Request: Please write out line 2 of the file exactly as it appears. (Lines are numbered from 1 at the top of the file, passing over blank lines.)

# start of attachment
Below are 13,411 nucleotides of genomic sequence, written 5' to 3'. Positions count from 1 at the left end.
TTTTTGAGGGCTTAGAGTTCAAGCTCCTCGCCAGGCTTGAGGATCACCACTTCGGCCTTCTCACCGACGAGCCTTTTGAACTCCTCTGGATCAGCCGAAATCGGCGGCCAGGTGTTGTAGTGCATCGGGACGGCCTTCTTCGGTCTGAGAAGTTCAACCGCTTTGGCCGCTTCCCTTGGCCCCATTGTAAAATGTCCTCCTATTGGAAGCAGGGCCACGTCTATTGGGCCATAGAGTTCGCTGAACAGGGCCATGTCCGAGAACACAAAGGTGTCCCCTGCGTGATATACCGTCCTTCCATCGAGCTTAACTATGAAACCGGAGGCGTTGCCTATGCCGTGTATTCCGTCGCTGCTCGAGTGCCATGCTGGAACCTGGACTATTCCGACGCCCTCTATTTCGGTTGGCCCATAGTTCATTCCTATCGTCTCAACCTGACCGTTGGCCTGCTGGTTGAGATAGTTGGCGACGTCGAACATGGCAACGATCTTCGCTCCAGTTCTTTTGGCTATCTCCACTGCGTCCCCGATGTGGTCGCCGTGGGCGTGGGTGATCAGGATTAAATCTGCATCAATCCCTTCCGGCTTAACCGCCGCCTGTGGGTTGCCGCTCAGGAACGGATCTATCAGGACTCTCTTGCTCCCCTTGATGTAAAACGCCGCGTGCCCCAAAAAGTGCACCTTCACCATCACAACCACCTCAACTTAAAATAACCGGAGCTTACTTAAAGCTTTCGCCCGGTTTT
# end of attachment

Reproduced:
TTTTTGAGGGCTTAGAGTTCAAGCTCCTCGCCAGGCTTGAGGATCACCACTTCGGCCTTCTCACCGACGAGCCTTTTGAACTCCTCTGGATCAGCCGAAATCGGCGGCCAGGTGTTGTAGTGCATCGGGACGGCCTTCTTCGGTCTGAGAAGTTCAACCGCTTTGGCCGCTTCCCTTGGCCCCATTGTAAAATGTCCTCCTATTGGAAGCAGGGCCACGTCTATTGGGCCATAGAGTTCGCTGAACAGGGCCATGTCCGAGAACACAAAGGTGTCCCCTGCGTGATATACCGTCCTTCCATCGAGCTTAACTATGAAACCGGAGGCGTTGCCTATGCCGTGTATTCCGTCGCTGCTCGAGTGCCATGCTGGAACCTGGACTATTCCGACGCCCTCTATTTCGGTTGGCCCATAGTTCATTCCTATCGTCTCAACCTGACCGTTGGCCTGCTGGTTGAGATAGTTGGCGACGTCGAACATGGCAACGATCTTCGCTCCAGTTCTTTTGGCTATCTCCACTGCGTCCCCGATGTGGTCGCCGTGGGCGTGGGTGATCAGGATTAAATCTGCATCAATCCCTTCCGGCTTAACCGCCGCCTGTGGGTTGCCGCTCAGGAACGGATCTATCAGGACTCTCTTGCTCCCCTTGATGTAAAACGCCGCGTGCCCCAAAAAGTGCACCTTCACCATCACAACCACCTCAACTTAAAATAACCGGAGCTTACTTAAAGCTTTCGCCCGGTTTT